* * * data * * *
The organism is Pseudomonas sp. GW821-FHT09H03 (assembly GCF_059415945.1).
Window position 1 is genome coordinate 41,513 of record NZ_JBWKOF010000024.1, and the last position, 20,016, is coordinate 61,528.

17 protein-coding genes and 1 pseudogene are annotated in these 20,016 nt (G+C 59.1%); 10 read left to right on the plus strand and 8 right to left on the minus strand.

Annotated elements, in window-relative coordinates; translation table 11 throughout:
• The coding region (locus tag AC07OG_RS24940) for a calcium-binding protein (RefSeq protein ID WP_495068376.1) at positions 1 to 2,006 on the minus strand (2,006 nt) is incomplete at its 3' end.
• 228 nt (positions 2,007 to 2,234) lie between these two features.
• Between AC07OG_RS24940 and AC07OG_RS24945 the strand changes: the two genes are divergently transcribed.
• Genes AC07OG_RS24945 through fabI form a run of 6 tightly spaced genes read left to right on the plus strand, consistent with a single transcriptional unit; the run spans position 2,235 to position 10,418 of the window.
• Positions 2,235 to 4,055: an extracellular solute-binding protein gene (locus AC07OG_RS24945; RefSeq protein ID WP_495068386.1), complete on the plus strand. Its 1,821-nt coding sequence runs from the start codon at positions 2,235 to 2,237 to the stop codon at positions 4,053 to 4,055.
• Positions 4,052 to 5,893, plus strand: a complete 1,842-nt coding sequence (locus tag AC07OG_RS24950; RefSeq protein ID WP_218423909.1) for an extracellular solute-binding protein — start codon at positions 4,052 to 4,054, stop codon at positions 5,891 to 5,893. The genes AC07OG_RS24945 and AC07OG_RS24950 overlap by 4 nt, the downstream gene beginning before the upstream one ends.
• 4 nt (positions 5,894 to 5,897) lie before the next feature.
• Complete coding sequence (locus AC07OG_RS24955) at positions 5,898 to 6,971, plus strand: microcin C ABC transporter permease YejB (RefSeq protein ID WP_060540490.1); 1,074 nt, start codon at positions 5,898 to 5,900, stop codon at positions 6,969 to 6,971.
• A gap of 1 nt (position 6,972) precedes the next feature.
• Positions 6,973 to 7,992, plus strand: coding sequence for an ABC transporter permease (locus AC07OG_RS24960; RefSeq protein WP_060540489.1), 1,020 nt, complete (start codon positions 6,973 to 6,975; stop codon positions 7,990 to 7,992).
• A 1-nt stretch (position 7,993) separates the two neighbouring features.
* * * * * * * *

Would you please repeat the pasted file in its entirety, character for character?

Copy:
The organism is Pseudomonas sp. GW821-FHT09H03 (assembly GCF_059415945.1).
Window position 1 is genome coordinate 41,513 of record NZ_JBWKOF010000024.1, and the last position, 20,016, is coordinate 61,528.

17 protein-coding genes and 1 pseudogene are annotated in these 20,016 nt (G+C 59.1%); 10 read left to right on the plus strand and 8 right to left on the minus strand.

Annotated elements, in window-relative coordinates; translation table 11 throughout:
• The coding region (locus tag AC07OG_RS24940) for a calcium-binding protein (RefSeq protein ID WP_495068376.1) at positions 1 to 2,006 on the minus strand (2,006 nt) is incomplete at its 3' end.
• 228 nt (positions 2,007 to 2,234) lie between these two features.
• Between AC07OG_RS24940 and AC07OG_RS24945 the strand changes: the two genes are divergently transcribed.
• Genes AC07OG_RS24945 through fabI form a run of 6 tightly spaced genes read left to right on the plus strand, consistent with a single transcriptional unit; the run spans position 2,235 to position 10,418 of the window.
• Positions 2,235 to 4,055: an extracellular solute-binding protein gene (locus AC07OG_RS24945; RefSeq protein ID WP_495068386.1), complete on the plus strand. Its 1,821-nt coding sequence runs from the start codon at positions 2,235 to 2,237 to the stop codon at positions 4,053 to 4,055.
• Positions 4,052 to 5,893, plus strand: a complete 1,842-nt coding sequence (locus tag AC07OG_RS24950; RefSeq protein ID WP_218423909.1) for an extracellular solute-binding protein — start codon at positions 4,052 to 4,054, stop codon at positions 5,891 to 5,893. The genes AC07OG_RS24945 and AC07OG_RS24950 overlap by 4 nt, the downstream gene beginning before the upstream one ends.
• 4 nt (positions 5,894 to 5,897) lie before the next feature.
• Complete coding sequence (locus AC07OG_RS24955) at positions 5,898 to 6,971, plus strand: microcin C ABC transporter permease YejB (RefSeq protein ID WP_060540490.1); 1,074 nt, start codon at positions 5,898 to 5,900, stop codon at positions 6,969 to 6,971.
• A gap of 1 nt (position 6,972) precedes the next feature.
• Positions 6,973 to 7,992, plus strand: coding sequence for an ABC transporter permease (locus AC07OG_RS24960; RefSeq protein WP_060540489.1), 1,020 nt, complete (start codon positions 6,973 to 6,975; stop codon positions 7,990 to 7,992).
• A 1-nt stretch (position 7,993) separates the two neighbouring features.